When Tadao Yoshida, founder of YKK, was a boy, he was influenced by reading a biography of Andrew Carnegie. Carnegie’s beliefs in giving back to help others inspired YKK’s own corporate philosophy, the “Cycle of Goodness,” believing that “no one prospers without giving benefit to others.”
Now, decades later, the influence of Carnegie is still evident in YKK’s operations. This time, the Japanese manufacturer has partnered with Carnegie-Mellon University (CMU) in Pittsburgh. The team’s efforts focus on research and development in emerging technologies that will lead to safer and more efficient jobsites for fenestration installations.
The company celebrated opening its newly designed research and development center in Pittsburgh on July 10. The 7,576-square-foot facility is located on the third floor of Mill 19 Building A and was built within an original steel mill structure. The development of a “virtual factory” will create enhanced efficiencies in the production and installation of YKK AP Inc.’s fenestration products. It will also contribute to the company’s improved logistics and global management systems.
According to CMU professor Kenji Shimada, the university’s partnership with YKK began about four years ago to focus on areas such as robotics, artificial intelligence and information technology. Core issues behind much of the research include addressing worker shortages, creating safer jobsites and improving the quality of installations.
Shimada notes that more than 50 students and researchers are involved with the projects. He adds that YKK employees are also working side-by-side as “visiting scholars.”
The official opening included several demonstrations of the team’s research, which is working to develop ways that technology can solve key issues in the industry. Demos included a safety alert system, robotic inspection, and unmanned aerial vehicles (UAV) and ground vehicles (UGV) for site inspections.
The activity tracking demo, for example, involved technology that could identify hazards on a jobsite. If workers step on a site without a hard hat or try to move a ladder without a second person to assist, alerts will sound. Alerts also sound when one individual attempts to move or lift a heavy window, which requires two people.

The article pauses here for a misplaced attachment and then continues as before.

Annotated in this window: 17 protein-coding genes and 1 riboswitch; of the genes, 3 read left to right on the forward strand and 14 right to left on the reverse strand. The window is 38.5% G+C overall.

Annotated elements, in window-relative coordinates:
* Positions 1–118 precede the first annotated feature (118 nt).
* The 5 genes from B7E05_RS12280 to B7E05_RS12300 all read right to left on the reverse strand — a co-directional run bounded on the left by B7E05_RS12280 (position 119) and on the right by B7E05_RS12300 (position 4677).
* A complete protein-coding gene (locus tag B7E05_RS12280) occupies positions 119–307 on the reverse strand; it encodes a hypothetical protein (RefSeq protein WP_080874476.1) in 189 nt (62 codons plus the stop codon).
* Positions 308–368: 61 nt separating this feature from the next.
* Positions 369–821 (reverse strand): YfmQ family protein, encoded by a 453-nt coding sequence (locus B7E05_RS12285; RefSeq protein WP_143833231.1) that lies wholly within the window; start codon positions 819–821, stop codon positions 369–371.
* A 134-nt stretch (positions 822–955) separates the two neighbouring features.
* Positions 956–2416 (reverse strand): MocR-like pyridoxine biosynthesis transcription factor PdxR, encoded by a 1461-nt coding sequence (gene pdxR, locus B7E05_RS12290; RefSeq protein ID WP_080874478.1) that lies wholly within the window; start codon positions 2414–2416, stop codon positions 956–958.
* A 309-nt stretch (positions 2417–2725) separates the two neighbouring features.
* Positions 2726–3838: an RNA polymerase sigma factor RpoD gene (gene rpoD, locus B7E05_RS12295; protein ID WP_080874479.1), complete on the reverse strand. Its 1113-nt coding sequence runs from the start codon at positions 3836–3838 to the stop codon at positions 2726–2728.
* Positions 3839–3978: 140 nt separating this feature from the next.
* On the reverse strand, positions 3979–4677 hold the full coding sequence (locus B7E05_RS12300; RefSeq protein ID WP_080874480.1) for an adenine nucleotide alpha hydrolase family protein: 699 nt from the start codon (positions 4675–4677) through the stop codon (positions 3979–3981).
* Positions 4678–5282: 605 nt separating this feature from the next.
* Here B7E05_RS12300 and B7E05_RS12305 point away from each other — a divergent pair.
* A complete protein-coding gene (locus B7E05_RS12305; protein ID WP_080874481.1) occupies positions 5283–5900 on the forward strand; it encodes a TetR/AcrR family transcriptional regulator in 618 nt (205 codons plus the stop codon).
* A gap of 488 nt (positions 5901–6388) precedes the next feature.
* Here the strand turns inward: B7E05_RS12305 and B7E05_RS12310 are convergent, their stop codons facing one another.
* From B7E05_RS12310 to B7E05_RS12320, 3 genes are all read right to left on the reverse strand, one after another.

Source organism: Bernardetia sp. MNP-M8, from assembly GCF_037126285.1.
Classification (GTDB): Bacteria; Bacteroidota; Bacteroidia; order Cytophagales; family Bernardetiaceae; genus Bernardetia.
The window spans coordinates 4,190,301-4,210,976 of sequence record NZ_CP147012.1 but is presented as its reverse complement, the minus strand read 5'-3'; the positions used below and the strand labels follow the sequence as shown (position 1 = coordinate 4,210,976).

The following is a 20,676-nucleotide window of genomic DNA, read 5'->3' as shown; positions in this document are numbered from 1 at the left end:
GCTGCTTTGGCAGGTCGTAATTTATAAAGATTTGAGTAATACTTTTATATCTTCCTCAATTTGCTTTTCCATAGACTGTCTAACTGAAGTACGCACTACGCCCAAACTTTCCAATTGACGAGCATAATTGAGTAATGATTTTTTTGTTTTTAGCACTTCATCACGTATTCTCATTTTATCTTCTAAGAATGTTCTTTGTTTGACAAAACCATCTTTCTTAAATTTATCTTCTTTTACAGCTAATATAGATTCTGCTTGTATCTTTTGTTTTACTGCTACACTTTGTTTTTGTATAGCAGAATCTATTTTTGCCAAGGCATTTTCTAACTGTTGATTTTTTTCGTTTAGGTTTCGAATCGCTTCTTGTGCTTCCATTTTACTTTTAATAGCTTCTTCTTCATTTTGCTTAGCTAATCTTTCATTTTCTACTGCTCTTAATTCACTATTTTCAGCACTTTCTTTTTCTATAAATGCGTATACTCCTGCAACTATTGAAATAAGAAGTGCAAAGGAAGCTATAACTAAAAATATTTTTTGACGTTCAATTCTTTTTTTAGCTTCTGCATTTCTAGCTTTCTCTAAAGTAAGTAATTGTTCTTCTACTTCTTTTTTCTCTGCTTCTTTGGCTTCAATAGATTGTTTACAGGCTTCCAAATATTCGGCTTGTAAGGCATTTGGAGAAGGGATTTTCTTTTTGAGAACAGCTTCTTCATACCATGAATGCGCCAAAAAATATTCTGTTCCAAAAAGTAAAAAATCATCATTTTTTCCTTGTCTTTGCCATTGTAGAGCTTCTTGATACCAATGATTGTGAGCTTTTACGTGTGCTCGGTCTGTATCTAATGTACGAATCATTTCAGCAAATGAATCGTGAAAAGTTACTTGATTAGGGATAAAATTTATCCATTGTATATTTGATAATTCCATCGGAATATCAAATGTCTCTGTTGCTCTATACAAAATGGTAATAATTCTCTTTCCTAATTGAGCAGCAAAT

In the second demo, attendees met Spot, an agile, mobile robot that resembles a dog. Spot is used for quality assurance on a jobsite in this research project. It can detect issues in the window framing and collect images showing what needs to be improved.
The third demo involved the use of UGVs and UAVs for site inspection. Both devices demonstrated how they can detect obstructions or issues on the jobsite. UAVs, or drones, can also be used for window inspections.
“Our goal as an organization is to improve construction productivity and quality through the research and development of virtual reality, augmented reality and mixed reality technologies,” says Shiori Fukada, chief digital officer of YKK AP Inc. “The advent of new technologies presents an opportunity for true innovation and the ability to fill crucial gaps presented by the ongoing skilled labor shortage.”
According to Hidemitsu Hori, chair of YKK AP Inc., the need for much of this research stems from the fact that Japan has a serious lack of labor, and in some areas, the workforce is getting older.
“So, we see in the very near future … that the labor shortage will be more and more serious. That’s why we needed to take action,” he says.
Hori notes that the current project completion is expected sometime next year. There are plans for future projects that will continue to focus on detailed management of the data they capture through research. He adds that the mission of the technology lab is not only for YKK but for the technology to be used in Japan, the U.S. and other countries.
“This will be just a starting point,” he says.